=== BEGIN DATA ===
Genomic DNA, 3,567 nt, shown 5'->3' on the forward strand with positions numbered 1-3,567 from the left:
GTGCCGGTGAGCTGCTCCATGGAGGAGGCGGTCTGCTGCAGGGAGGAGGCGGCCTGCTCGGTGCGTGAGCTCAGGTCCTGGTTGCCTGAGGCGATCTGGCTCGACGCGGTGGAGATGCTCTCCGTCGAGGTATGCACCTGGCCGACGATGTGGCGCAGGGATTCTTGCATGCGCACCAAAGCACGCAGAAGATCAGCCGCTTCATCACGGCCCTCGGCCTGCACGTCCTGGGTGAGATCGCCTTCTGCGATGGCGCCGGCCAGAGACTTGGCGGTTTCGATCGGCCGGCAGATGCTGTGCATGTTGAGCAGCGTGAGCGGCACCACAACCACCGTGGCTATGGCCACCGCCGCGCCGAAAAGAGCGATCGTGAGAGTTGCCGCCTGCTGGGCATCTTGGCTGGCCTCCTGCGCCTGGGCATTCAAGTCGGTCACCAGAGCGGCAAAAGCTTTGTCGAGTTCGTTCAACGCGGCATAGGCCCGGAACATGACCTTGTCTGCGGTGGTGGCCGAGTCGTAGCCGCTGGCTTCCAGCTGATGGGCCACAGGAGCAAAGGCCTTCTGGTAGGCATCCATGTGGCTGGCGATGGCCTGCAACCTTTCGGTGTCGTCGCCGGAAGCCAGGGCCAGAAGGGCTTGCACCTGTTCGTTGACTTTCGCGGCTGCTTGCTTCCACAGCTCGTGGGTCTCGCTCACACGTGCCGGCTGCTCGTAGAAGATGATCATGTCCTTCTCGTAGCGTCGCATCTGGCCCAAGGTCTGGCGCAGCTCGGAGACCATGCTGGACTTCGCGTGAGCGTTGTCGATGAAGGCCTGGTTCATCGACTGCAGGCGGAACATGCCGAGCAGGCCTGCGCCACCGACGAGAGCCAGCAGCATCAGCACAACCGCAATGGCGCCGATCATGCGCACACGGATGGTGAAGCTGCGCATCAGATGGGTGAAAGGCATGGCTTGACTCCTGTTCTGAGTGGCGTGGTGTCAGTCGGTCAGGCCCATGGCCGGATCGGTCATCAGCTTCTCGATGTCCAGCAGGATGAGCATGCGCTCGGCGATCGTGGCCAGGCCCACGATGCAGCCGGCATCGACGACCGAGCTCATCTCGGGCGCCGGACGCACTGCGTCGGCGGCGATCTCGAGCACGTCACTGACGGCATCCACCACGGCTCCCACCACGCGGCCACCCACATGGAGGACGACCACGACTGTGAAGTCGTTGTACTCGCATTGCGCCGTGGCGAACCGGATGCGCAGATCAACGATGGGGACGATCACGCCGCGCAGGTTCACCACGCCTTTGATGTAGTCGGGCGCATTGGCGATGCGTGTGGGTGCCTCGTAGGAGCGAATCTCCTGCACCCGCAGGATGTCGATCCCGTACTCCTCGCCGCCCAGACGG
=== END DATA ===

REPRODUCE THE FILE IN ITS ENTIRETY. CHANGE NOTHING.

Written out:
Genomic DNA, 3,567 nt, shown 5'->3' on the forward strand with positions numbered 1-3,567 from the left:
GTGCCGGTGAGCTGCTCCATGGAGGAGGCGGTCTGCTGCAGGGAGGAGGCGGCCTGCTCGGTGCGTGAGCTCAGGTCCTGGTTGCCTGAGGCGATCTGGCTCGACGCGGTGGAGATGCTCTCCGTCGAGGTATGCACCTGGCCGACGATGTGGCGCAGGGATTCTTGCATGCGCACCAAAGCACGCAGAAGATCAGCCGCTTCATCACGGCCCTCGGCCTGCACGTCCTGGGTGAGATCGCCTTCTGCGATGGCGCCGGCCAGAGACTTGGCGGTTTCGATCGGCCGGCAGATGCTGTGCATGTTGAGCAGCGTGAGCGGCACCACAACCACCGTGGCTATGGCCACCGCCGCGCCGAAAAGAGCGATCGTGAGAGTTGCCGCCTGCTGGGCATCTTGGCTGGCCTCCTGCGCCTGGGCATTCAAGTCGGTCACCAGAGCGGCAAAAGCTTTGTCGAGTTCGTTCAACGCGGCATAGGCCCGGAACATGACCTTGTCTGCGGTGGTGGCCGAGTCGTAGCCGCTGGCTTCCAGCTGATGGGCCACAGGAGCAAAGGCCTTCTGGTAGGCATCCATGTGGCTGGCGATGGCCTGCAACCTTTCGGTGTCGTCGCCGGAAGCCAGGGCCAGAAGGGCTTGCACCTGTTCGTTGACTTTCGCGGCTGCTTGCTTCCACAGCTCGTGGGTCTCGCTCACACGTGCCGGCTGCTCGTAGAAGATGATCATGTCCTTCTCGTAGCGTCGCATCTGGCCCAAGGTCTGGCGCAGCTCGGAGACCATGCTGGACTTCGCGTGAGCGTTGTCGATGAAGGCCTGGTTCATCGACTGCAGGCGGAACATGCCGAGCAGGCCTGCGCCACCGACGAGAGCCAGCAGCATCAGCACAACCGCAATGGCGCCGATCATGCGCACACGGATGGTGAAGCTGCGCATCAGATGGGTGAAAGGCATGGCTTGACTCCTGTTCTGAGTGGCGTGGTGTCAGTCGGTCAGGCCCATGGCCGGATCGGTCATCAGCTTCTCGATGTCCAGCAGGATGAGCATGCGCTCGGCGATCGTGGCCAGGCCCACGATGCAGCCGGCATCGACGACCGAGCTCATCTCGGGCGCCGGACGCACTGCGTCGGCGGCGATCTCGAGCACGTCACTGACGGCATCCACCACGGCTCCCACCACGCGGCCACCCACATGGAGGACGACCACGACTGTGAAGTCGTTGTACTCGCATTGCGCCGTGGCGAACCGGATGCGCAGATCAACGATGGGGACGATCACGCCGCGCAGGTTCACCACGCCTTTGATGTAGTCGGGCGCATTGGCGATGCGTGTGGGTGCCTCGTAGGAGCGAATCTCCTGCACCCGCAGGATGTCGATCCCGTACTCCTCGCCGCCCAGACGG